Overall Rating Gold
Overall Score 76.63
Liaison Karen Oberer
Submission Date Dec. 11, 2020

STARS v2.2

McGill University
IN-23: Laboratory Animal Welfare

Status Score Responsible Party
Complete 0.50 / 0.50
"---" indicates that no data was submitted for this field

Does the institution have a written policy explicitly prohibiting laboratory animals in its care from being subjected to severe and unrelieved pain and distress?:
Yes

The written policy explicitly prohibiting laboratory animals in the institution’s care from being subjected to severe and unrelieved pain and distress:

From the Policy on the Study and Care of Animals:

4. Use of Animals in Research, Teaching and Testing
The use of animals in research, teaching and testing must be described in an Animal Use Protocol (AUP). At McGill University, all AUPs:
a. Are peer-reviewed for scientific or pedagogical merit;
b. Are approved by the Facility Animal Care Committee (FACC) before animals are purchased and/or used in laboratory or field studies;
c. Comply with the [Canadian Council on Animal Care] CCAC policies and guidelines;
d. Ensure that work with animals is performed in an area approved by the FACC and/or a CCAC certified institution’s facility, which will consistently ensure the appropriate care of animals and the safety of staff through high standards of animal care and management.

In addition, all AUPs conducted outside Canada by McGill individuals:
a. Are ideally performed in an institution or facility accredited by the CCAC, the International Association for Assessment and Accreditation of Laboratory Animal Care (AAALAC) or other national or international accreditation organizations;
b. Failing the existence of any official accreditation policy in the relevant location, it is the responsibility of the McGill researcher to obtain reasonable assurance that all work will be conducted in an environment where animals are treated humanely to the satisfaction of the FACC.

The AUP will contain detailed explanations on:
a. Alternatives: Whenever compatible with research, teaching or testing objectives, alternative methods for replacement (non-animal use), reduction in the number of animals, and refinement in procedures and husbandry will be applied for the proposed project;
b. Animal numbers: Animal numbers will be minimized and justified based on a clear description of the objectives, the study design and/or on a statistical rationale;
c. Endpoints: Any anticipated signs of morbidity will be clearly outlined and will warrant appropriate monitoring by trained individuals. Procedures which cause severe pain near, at, or above the pain tolerance threshold of unanesthetized conscious animals, or death and moribundity as clinical endpoints or study goals are not permitted.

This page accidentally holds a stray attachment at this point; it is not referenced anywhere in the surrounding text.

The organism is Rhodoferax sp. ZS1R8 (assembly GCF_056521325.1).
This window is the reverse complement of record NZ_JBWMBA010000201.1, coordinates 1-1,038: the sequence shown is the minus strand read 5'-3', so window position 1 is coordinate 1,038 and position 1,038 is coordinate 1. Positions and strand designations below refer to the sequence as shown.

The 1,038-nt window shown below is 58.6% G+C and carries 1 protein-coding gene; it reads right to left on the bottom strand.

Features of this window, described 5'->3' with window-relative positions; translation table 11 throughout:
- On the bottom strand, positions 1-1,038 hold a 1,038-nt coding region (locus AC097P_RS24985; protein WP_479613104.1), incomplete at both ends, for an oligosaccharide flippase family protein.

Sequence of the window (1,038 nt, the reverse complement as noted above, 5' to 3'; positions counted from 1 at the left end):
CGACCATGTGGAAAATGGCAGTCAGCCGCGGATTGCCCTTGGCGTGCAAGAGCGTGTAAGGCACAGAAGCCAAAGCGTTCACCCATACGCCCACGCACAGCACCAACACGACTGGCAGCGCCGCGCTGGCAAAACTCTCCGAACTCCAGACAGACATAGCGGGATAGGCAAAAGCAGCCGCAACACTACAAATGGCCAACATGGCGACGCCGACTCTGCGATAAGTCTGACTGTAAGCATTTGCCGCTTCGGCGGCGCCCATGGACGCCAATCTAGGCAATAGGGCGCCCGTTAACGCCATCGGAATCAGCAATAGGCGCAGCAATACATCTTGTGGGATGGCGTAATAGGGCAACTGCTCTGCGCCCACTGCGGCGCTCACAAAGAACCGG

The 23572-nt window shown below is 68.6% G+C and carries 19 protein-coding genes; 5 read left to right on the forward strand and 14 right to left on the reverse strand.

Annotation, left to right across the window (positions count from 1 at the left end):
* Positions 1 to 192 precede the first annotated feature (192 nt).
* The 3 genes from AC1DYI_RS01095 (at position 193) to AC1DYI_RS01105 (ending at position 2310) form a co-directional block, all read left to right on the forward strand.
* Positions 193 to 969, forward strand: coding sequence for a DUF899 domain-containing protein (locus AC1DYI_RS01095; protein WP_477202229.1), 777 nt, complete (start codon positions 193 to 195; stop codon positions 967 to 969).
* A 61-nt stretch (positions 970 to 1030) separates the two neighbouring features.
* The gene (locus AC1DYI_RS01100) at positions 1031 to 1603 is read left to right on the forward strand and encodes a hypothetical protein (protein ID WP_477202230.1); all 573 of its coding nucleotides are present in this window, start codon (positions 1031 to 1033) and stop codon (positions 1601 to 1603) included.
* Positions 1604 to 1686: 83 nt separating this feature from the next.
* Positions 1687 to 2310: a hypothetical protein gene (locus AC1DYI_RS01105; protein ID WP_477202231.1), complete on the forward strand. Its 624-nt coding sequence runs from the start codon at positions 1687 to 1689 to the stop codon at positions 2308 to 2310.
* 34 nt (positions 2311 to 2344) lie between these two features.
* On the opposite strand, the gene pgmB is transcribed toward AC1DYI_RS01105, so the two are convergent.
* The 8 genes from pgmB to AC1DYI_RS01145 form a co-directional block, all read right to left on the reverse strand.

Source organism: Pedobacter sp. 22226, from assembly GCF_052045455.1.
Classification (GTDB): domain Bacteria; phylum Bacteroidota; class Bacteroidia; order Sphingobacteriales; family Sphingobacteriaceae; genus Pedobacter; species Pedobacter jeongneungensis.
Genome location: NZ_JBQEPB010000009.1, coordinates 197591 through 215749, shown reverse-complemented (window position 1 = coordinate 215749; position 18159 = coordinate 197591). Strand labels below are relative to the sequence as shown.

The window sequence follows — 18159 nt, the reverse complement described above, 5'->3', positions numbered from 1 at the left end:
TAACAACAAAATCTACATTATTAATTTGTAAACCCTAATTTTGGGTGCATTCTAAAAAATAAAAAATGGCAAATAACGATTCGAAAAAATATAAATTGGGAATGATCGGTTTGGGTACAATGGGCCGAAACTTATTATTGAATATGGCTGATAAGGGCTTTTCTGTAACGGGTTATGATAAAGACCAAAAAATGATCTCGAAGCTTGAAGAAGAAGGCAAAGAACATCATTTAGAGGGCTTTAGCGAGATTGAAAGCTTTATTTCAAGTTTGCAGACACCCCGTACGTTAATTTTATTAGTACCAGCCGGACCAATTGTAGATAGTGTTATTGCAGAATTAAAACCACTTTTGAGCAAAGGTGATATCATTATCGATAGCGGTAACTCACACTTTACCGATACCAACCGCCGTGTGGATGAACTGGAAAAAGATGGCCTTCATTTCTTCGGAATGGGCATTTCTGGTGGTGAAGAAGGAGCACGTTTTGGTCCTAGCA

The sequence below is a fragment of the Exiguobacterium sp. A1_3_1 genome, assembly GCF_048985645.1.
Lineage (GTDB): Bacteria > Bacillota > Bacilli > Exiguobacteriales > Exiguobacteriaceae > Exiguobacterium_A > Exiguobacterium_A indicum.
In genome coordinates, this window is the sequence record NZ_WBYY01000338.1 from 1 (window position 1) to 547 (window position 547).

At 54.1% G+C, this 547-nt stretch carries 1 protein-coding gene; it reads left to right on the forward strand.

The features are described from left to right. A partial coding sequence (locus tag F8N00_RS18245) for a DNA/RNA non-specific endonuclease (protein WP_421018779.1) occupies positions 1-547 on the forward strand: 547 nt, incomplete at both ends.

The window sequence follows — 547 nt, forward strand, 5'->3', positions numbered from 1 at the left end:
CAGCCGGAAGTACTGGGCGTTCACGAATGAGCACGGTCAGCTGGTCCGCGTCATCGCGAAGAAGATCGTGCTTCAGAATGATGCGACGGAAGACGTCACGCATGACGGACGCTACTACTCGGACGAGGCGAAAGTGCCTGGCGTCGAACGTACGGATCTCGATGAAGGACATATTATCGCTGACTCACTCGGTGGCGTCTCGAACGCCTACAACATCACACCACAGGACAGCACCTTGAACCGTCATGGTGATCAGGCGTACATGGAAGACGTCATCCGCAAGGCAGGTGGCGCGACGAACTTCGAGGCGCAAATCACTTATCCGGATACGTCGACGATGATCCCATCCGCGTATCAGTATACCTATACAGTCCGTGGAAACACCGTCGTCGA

d. Pilot Project: The FACC may require a pilot study if the clinical signs, and their severity or frequency, are unknown. Results from this pilot study will be reported to the FACC before approval of the complete protocol. Animals will be removed from the study, treated or euthanized at the earliest possible endpoint consistent with the objective(s) of the proposal, and in accordance with the endpoints in the AUP accepted by the FACC;
e. Long term housing and reuse of animals: These issues will be carefully considered by the FACC, taking into account the general welfare of the animals;
f. Research, teaching, testing and husbandry procedures: These will be performed in conditions that consider both the welfare of the animals and the success of the procedures. They will be performed by trained individuals who are capable of ensuring appropriate care;
g. Euthanasia: The method used will follow the recommendations of the CCAC. The euthanasia will be carried out by trained individuals and be performed in conditions which avoid unnecessary pain or distress to the animal;
h. Source of animals: The source of animals will be legal, recognized and reputable. The FACC will approve the source of the animals before they are ordered or used;
i. Hazardous materials: The use of hazardous agents (radioactive materials, recombinant DNA/RNA, human/plant/animal pathogens, toxins, chemical carcinogens, etc.) must be described in detail including the potential health risks to humans and animals, special animal care and containment requirements, precautions for individuals, animal disposal and related waste requirements as well as applicable emergency procedures. Individuals working with hazardous material must adhere to applicable environmental and safety guidelines.


A copy of the written policy explicitly prohibiting laboratory animals in the institution’s care from being subjected to severe and unrelieved pain and distress:
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Website URL where information about the laboratory animal welfare program is available:
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Additional documentation to support the submission:

The information presented here is self-reported. While AASHE staff review portions of all STARS reports and institutions are welcome to seek additional forms of review, the data in STARS reports are not verified by AASHE. If you believe any of this information is erroneous or inconsistent with credit criteria, please review the process for inquiring about the information reported by an institution and complete the Data Inquiry Form.